Tag Archives: waiting

“My boyfriend won’t schedule ahead. So I get all anxious wondering when I’ll see him next.”

"Jump"—Marylin by Mimi Stuart © Live the Life you Desire

“Jump”—Marylin by Mimi Stuart ©
Live the Life you Desire

You have given your boyfriend too much power in the relationship. By anxiously waiting to accommodate his desires and his schedule, you give him the power to determine when he gets to see you. It is time to stop that. Not only is this bad for your own wellbeing, it makes the relationship unbalanced, nonreciprocal, and unsustainable.

Many people in a non-committed relationship will wait until the last minute to make plans because they have the expectation that something better might come along. If you continue to be totally available at his whim and convenience, he will lose desire and respect for you.

Eliminate anxious questioning and nagging, which are worse than ineffective. If you feel like you’re being kept waiting by someone who doesn’t like to plan ahead, you should definitely make other plans — lots of other plans. In fact, fill up your schedule, despite the fact that you would prefer to be with him over going to the gym, going to a movie with a friend, or catching up on reading. What you’d actually prefer is that he’d want to be with you badly enough that he would be able to commit ahead of time.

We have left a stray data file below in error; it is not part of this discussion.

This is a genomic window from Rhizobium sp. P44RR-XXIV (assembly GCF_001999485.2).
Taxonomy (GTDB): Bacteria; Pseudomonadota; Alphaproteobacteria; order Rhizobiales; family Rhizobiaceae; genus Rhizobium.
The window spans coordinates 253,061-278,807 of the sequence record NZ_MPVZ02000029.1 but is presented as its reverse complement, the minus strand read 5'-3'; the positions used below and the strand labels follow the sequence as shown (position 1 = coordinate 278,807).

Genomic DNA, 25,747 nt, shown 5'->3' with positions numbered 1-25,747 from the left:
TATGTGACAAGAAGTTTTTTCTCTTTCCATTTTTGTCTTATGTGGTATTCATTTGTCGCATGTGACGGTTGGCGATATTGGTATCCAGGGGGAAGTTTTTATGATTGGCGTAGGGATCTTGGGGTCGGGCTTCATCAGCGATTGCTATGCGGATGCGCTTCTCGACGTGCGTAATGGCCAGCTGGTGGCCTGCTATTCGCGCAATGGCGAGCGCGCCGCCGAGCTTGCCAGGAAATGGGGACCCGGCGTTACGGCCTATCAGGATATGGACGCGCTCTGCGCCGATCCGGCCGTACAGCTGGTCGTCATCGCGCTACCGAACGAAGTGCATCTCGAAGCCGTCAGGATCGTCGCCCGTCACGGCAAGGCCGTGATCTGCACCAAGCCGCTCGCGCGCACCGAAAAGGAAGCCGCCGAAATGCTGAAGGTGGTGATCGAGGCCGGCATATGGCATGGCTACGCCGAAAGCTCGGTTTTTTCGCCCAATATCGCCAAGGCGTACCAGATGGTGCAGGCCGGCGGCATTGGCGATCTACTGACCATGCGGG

Allow him to become the one who wonders when he will get to see you next. Eventually he will discover that you are not available unless he plans ahead. He’ll learn this through your specific actions and his own surprise and disappointment when you are already booked up. Uncertainty and respect fan the flames of desire.

If he cannot take the time to schedule time with you then you will know that he really is only interested in you as a default date. It would be better to find this out sooner rather than later and move forward with your dignity and self respect intact.

by Dr. Alison Poulsen

Read “Is ‘playing hard to get’ just a game?”

Read “Sustaining Desire: ‘It doesn’t matter. Let’s just watch TV.’”

Watch “How to ask for more affection, intimacy and sex…and…how not to.”

“He’s always late. I’m ready to end the friendship.”

"Roar of the Vineyard" by Mimi Stuart ©
Live the Life you Desire

People who are always late usually have problems planning and organizing their time. This usually stems from one of the following causes:

1. They try to fit too much in and forget to allow for the unexpected.

2. They don’t have the discipline to pull themselves away from whatever they’re doing.

3. They hate the idea of being early themselves and having to wait for others.

4. They think they’ll gain status or seem busy by having others wait for them.

5. Or they’ve simply gotten in the habit of being late.

There are endless reasons people have for being late. But there’s one thing they seem to overlook — the message they send. Repeated tardiness says that their time is more important than yours. Such recurrent disregard for others wears out a relationship, even if it is unintentional.

However, we don’t necessarily want to break off friendships because of a person’s inability to follow Lombardi time. Everybody has flaws.